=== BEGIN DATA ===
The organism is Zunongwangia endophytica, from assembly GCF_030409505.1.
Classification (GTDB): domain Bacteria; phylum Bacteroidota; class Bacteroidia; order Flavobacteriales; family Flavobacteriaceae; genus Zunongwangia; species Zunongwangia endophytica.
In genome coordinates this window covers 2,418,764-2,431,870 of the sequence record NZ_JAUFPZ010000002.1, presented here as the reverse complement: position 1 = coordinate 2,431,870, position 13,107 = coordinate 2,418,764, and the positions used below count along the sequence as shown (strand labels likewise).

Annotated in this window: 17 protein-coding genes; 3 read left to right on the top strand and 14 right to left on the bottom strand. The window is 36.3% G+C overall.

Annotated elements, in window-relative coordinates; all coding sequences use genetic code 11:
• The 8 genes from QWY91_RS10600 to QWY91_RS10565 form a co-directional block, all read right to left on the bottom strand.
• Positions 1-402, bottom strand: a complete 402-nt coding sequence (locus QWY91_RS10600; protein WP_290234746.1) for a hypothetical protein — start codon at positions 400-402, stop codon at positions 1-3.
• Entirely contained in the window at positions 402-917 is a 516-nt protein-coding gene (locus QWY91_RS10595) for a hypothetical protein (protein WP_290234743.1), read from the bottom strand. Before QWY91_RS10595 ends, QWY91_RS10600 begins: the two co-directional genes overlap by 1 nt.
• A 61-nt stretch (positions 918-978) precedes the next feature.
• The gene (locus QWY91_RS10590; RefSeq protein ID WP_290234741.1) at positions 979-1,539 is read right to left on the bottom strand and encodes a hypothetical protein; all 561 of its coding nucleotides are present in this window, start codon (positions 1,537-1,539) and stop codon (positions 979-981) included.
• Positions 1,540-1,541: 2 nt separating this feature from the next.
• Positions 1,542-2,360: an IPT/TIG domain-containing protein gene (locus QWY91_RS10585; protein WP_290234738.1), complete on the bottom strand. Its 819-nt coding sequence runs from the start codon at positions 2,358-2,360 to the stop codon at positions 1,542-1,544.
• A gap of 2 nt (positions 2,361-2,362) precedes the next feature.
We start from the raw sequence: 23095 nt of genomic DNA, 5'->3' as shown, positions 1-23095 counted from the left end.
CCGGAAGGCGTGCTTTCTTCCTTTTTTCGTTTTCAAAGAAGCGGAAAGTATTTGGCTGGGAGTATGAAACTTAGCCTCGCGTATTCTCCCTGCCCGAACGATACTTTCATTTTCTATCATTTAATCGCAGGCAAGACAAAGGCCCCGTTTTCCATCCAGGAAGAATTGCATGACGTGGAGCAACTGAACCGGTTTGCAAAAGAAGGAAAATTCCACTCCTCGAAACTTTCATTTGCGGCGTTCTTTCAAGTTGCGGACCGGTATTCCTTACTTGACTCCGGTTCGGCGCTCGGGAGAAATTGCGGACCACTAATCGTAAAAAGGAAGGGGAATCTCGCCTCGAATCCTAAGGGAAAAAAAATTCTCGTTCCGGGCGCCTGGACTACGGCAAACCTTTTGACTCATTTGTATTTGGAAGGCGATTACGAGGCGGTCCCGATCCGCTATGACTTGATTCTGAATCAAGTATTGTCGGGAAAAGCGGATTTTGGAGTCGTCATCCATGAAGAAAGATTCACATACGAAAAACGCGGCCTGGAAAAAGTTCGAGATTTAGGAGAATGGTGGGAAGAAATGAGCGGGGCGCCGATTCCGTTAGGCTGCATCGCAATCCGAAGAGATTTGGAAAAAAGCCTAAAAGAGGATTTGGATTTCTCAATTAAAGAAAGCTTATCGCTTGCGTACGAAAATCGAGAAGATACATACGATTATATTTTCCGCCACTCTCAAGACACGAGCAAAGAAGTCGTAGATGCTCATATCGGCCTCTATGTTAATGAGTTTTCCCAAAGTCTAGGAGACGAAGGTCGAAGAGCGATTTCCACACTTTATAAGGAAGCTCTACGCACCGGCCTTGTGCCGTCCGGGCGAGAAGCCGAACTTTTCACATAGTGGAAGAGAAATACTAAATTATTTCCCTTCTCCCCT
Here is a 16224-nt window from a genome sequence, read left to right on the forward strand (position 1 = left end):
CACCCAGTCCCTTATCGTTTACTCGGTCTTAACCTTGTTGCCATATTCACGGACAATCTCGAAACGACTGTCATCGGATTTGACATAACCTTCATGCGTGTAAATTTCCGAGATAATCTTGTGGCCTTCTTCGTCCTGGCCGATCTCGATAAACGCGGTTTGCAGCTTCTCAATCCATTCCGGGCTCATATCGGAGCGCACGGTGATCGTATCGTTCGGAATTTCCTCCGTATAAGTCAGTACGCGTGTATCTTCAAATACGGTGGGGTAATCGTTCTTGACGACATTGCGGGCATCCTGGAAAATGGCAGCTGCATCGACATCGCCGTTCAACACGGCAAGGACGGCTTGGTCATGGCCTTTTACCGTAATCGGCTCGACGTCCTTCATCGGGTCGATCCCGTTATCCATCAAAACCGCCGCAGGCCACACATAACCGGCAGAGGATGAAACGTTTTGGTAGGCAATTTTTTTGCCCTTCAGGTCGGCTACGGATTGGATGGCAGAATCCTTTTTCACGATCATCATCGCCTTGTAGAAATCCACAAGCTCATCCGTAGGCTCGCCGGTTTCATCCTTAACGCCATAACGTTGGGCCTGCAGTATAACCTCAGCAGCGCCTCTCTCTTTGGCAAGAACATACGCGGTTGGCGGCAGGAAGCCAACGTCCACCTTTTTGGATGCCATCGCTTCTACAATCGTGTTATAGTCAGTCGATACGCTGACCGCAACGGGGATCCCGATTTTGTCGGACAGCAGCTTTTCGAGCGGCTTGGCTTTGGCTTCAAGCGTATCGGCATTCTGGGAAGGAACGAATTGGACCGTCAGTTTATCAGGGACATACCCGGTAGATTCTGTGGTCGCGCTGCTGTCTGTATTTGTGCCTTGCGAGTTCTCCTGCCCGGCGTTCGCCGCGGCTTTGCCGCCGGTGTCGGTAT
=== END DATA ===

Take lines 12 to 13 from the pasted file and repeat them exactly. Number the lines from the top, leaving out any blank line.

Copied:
• Positions 1,542-2,360: an IPT/TIG domain-containing protein gene (locus QWY91_RS10585; protein WP_290234738.1), complete on the bottom strand. Its 819-nt coding sequence runs from the start codon at positions 2,358-2,360 to the stop codon at positions 1,542-1,544.
• A gap of 2 nt (positions 2,361-2,362) precedes the next feature.